As an aside, being a Webkit based browser, I was hoping that JSquared would "just work". However, I will be doing some testing and you can expect another report soon, especially given the new JavaScript engine.

21 August 2008

The future of JavaScript

For those who have not heard, ECMAScript 4 is no more. That also means that JavaScript 2 is currently at best paused. Some will mourn this as a great loss. I am not one of those.

JavaScript 2 had some very interesting ideas in it, but I am far from convinced that it was the future. I firmly believe that JavaScript 1.x has a long long way to run yet.

It is not often that I will link to an article on Slashdot, but this one piqued my interest.

The future of JavaScript is very much tied up in the present and future of browsers. Much of what I have to say here is also true about future versions of CSS.

The problems we as web professionals face today is not due to a shortcoming of JavaScript or CSS or HTML. They are due to shortcomings of the browsers. Until browsers support the standards, there may as well not be standards.

So we have options. We can introduce new ideas and new technologies which will only be supported by a sub-set of users for a fairly long period and will then fall into a category of technologies we are reticent to use due to the need to support older browsers.

Or, we can wait for the browsers to catch up with the standards so that we can exploit them to the full, with guaranteed compatibility.

Well, I dont fancy waiting something like 4 or 5 or even 6 years for browsers to catch up with the standards, I want to do cool, new and interesting things now. So, we are left with the former of the 2 options I present above.

Of course, the thing which allows us to push forward and use the new technologies of CSS and JavaScript which are being introduced and still provide a good level of cross browser support is JavaScript! Look at how the innovative use of JavaScript, largely by library authors, has driven the W3C and browser vendors to introduce new native features to the browsers. This is only of benefit to us.

I firmly believe that changing the core nature of JavaScript now would undermine a lot of the good work of the last few years and it would also be to deny the true power of JavaScript as it stands today. Yes, there is a barrier to people wanting to learn JavaScript - it can be complex, it is difficult to master - but this also is a good thing. Ultimately the standard of JavaScript development will improve and we don't need a new version of the language to make this happen.

JavaScript is an amazingly flexible language and finding new ways of bending it to our will is going to define the next set of standards, the next set of tools that we want to see, and it is the next set of standards that are far more likely to be adhered to than the current generation.

We must not stifle innovation, we must encourage it. Keeping a massive level of embedded knowledge whilst JavaScript is still at its infancy of true professionalism is the right way forward. Maintaining the core of the language as it stands moving forward must be a good thing. Yes, lets play with other languages in the browser, lets even use and support them, but where JavaScript is concerned, my message is clear - don't go changing!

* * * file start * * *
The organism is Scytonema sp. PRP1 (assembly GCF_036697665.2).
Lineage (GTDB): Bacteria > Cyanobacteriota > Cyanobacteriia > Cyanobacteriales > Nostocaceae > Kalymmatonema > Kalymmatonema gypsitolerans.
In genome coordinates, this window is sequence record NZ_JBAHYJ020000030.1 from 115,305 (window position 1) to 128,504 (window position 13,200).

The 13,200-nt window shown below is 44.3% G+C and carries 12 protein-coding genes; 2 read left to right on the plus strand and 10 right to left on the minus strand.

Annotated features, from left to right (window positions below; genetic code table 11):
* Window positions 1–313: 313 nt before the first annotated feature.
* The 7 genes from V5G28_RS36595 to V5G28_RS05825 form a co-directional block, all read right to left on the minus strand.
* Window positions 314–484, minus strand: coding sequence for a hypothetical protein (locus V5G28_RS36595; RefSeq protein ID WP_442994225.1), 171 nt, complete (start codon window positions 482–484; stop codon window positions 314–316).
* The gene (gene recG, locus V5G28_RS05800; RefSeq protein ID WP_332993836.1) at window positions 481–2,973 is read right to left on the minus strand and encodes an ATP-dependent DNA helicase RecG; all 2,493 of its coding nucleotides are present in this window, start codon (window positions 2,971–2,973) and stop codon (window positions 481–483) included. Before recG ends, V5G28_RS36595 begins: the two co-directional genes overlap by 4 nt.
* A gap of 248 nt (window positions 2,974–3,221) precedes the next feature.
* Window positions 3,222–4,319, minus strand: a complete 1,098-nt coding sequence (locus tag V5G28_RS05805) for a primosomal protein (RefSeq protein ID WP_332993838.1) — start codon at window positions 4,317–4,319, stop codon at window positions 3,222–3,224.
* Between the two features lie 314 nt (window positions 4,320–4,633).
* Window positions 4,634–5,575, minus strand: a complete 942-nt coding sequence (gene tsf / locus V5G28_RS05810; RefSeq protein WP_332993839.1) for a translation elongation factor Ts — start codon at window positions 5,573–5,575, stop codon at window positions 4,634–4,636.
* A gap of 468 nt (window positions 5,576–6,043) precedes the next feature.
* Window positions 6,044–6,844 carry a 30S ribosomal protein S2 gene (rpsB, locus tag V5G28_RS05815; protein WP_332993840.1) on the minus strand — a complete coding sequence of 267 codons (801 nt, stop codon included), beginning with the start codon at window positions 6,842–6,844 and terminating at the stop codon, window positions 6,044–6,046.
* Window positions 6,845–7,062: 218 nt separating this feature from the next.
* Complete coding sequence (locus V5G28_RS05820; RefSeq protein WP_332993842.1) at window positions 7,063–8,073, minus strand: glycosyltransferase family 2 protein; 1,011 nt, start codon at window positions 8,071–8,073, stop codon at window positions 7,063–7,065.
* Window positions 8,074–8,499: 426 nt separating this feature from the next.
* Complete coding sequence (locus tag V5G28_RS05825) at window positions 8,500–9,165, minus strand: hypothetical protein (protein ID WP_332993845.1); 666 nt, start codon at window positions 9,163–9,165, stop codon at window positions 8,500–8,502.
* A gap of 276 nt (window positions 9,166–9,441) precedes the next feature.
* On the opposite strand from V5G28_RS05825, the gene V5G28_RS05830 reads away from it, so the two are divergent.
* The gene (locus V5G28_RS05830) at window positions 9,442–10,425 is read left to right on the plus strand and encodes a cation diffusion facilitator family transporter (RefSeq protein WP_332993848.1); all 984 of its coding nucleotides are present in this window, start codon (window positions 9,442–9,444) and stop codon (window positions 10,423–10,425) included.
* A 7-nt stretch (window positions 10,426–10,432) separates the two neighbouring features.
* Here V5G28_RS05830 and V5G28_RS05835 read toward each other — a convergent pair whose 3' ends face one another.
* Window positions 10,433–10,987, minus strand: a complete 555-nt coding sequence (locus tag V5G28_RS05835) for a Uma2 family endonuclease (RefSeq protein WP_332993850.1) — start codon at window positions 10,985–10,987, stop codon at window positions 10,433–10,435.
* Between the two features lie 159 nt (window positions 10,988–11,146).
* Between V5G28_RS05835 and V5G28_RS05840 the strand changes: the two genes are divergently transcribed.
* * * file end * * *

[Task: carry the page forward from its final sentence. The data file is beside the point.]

30 July 2008

Complex assignments

I find my coding style continues to evolve as time goes on. This suggests to me that I am still a long way off getting it right! However, it also gives me the chance to play with new ideas and introduce new concepts to my code.

One new pattern that I seem to now be using more and more is one I call Complex Assignments.

To introduce this, it is useful to look at simple assignment code first. An assignment is simply setting one thing equal to another:

var myVariable = 1;


this.myMember = "Some text";


this.myMethod = function() {



These are all simple assignments. Sometimes though this is not enough. Sometimes you need to set the value of a variable based on some parameter, eg:

function( myParam ) {

    var myVariable;

    if (myParam === 1) {

        myVariable = "Some text";

    } else {

        myVariable = "Some other text";



Now of course this is a trivial example, but you may find yourself needing a more complex set of rules. In that case, the logic around this assignment can become complex. To alleviate this problem we will often delegate the assignment logic into a function. This is perfectly acceptable and actually desirable and in a JavaScript object we can make a private function to do the work:

function myObject() {

    this.someValue = getSomeValue();


    function getSomeValue() {

        //do some work


        return someValue;



However, if this function is only going to get called once, there is no need to make it a named function. In fact I find it neater to make it an anonymous function. Of course, if its an anonymous function that only gets run once, we can make it a self invoking function. To rewrite the example above:

function myObject() {

    this.someValue = (function() {

        //do some work


        return someValue;